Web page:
After the Republican National Convention last July, I resigned my position as a local GOP precinct committeeman. I spent nearly three decades voting and volunteering for Republicans in Texas and then Illinois. My reasons for becoming a Republican have not changed, though the party has abandoned those values. I still have far more faith in commerce and business as tools for public good than in the influence of a central government. If anything, the elevation of a man like Donald Trump to the presidency merely reinforces my belief in the merits of markets and my suspicion of concentrated government power.
I find myself voting for Democrats as a defensive measure, but I will not be joining that party. There is no longer a major political party in America that shares my values.
Forces of bigotry, authoritarianism, and outright delusion that haunted the margins of the Republican Party in my youth now occupy the center, dictating every party position. Nothing remains of America’s party of commerce and free enterprise but a few tired slogans. Thanks in large part to a generation-long party switch by Southern conservatives who brought their small-minded bigotries with them, the Republicans are now irrevocably America’s White Nationalist Party. We have fought wars to rid foreign countries of political forces less toxic than today’s GOP. Decent people clinging to the Republican Party increasingly reek of cowardice and complicity, as every day brings a new moral outrage they must either ignore or embrace. Remaining a Republican is a moral compromise beyond defense.
For all its problems, there remains space in the Democratic Party for basic human decency, scientific realities, and the empathy essential to sustain civil society. Preserving the republic through this miserable moment means defeating Republican politicians wherever possible. But what comes after that? If voters from all over the spectrum unite to push the Republican Party out of power, what vision for the future will we embrace? Absent such a vision, Republicans facing electoral disaster need only wait for another swing of the pendulum to recover power. The Democratic Party does not have such a vision. It can’t. The structure of our partisan system makes innovation extremely difficult.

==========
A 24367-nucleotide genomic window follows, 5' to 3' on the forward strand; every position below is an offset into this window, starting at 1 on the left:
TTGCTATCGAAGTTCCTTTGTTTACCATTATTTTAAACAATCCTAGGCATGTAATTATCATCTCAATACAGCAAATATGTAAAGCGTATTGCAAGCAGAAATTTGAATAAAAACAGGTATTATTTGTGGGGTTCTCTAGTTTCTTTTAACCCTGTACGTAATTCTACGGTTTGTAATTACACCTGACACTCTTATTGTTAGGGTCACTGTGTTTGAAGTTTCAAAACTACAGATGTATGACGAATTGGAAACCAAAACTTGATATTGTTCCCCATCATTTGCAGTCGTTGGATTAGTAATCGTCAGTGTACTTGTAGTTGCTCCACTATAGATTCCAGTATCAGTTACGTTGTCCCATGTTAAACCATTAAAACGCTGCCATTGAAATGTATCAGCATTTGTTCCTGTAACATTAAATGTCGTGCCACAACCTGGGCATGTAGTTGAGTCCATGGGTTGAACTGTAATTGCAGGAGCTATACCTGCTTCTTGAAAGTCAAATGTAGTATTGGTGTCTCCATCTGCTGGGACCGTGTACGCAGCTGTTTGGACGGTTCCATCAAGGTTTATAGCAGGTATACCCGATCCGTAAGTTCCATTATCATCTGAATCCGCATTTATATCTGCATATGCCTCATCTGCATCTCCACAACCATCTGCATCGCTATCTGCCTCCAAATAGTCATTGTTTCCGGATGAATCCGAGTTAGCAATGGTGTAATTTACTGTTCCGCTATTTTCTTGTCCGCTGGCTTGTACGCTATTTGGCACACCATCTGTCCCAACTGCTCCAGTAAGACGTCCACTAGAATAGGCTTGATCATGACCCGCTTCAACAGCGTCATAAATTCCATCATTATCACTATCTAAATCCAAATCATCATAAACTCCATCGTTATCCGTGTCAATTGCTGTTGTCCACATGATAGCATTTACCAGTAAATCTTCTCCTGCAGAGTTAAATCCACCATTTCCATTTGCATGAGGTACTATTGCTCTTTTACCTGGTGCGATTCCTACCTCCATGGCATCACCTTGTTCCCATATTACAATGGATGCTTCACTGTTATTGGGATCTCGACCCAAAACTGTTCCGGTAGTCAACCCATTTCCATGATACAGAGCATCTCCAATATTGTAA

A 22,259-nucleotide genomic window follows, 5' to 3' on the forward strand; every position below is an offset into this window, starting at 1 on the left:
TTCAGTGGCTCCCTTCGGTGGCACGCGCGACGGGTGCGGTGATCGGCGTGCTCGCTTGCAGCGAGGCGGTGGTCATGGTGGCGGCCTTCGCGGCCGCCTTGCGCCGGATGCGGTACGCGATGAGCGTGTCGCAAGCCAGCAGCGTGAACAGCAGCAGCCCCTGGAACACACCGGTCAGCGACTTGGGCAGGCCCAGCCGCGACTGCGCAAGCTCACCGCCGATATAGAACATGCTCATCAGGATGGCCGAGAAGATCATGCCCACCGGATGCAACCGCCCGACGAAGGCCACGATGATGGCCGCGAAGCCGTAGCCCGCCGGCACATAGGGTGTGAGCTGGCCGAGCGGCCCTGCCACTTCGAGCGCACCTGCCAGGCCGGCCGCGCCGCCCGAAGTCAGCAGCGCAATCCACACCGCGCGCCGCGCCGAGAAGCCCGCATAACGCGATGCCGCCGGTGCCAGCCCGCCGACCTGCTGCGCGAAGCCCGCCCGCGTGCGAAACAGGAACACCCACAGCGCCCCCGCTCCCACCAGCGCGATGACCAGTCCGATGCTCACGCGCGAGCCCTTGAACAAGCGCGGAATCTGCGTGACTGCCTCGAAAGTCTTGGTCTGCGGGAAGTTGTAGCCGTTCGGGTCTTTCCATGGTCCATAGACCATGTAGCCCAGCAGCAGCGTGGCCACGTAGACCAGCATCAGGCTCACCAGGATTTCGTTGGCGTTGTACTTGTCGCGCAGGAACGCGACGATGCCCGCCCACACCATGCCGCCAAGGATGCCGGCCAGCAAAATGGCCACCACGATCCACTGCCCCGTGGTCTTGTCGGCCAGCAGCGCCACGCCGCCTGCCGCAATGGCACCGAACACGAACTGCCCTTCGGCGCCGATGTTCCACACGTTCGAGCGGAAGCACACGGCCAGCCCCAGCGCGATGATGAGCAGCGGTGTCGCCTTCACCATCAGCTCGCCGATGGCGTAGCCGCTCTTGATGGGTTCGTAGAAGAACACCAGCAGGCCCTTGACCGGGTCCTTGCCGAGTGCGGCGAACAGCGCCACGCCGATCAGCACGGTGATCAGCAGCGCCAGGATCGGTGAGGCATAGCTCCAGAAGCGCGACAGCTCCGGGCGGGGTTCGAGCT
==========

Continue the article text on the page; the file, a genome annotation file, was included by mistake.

Democrats may create more room for sanity than Republicans, but they are no more aware of America’s changing needs. Just like the Republicans, Democrats are selling nostalgia. Powerful unions, high income taxes, an enormous and ever-expanding federal bureaucracy, they are forever recycling a New Deal agenda. Our two major parties are the political equivalent of rentiers, squeezing the last drops of value from a rapidly depreciating asset. No force in our system presses them to adapt.
Our two-party system protects each organization from the risk of failure that would otherwise drive innovation. With a large, geographically dispersed, culturally diverse public trapped between only two options, neither party can grow beyond a certain size and neither party has room to collapse. Both parties enjoy a guaranteed floor of support regardless how irresponsible or dysfunctional they become. Like a Hollywood studio churning out their 547th remake of Spiderman, neither party needs to risk their capital on a new script.
George W. Bush should have been our warning of unsustainable partisan dysfunction. A presidential administration cannot possibly be more measurably, empirically disastrous than Bush II. Republicans, no matter how good-hearted, intelligent, or insightful could not halt his rise or blunt his administration’s catastrophic decisions. Democrats, despite a rising tide of disasters, never formulated any convincing alternative to his agenda. By the end of his administration we were mired in multiple losing wars and facing economic collapse on a scale that threatened the survival of the global financial system. In response, Democrats continued to occupy the same political space they’d held for thirty years, waiting for the political pendulum to swing back in their direction.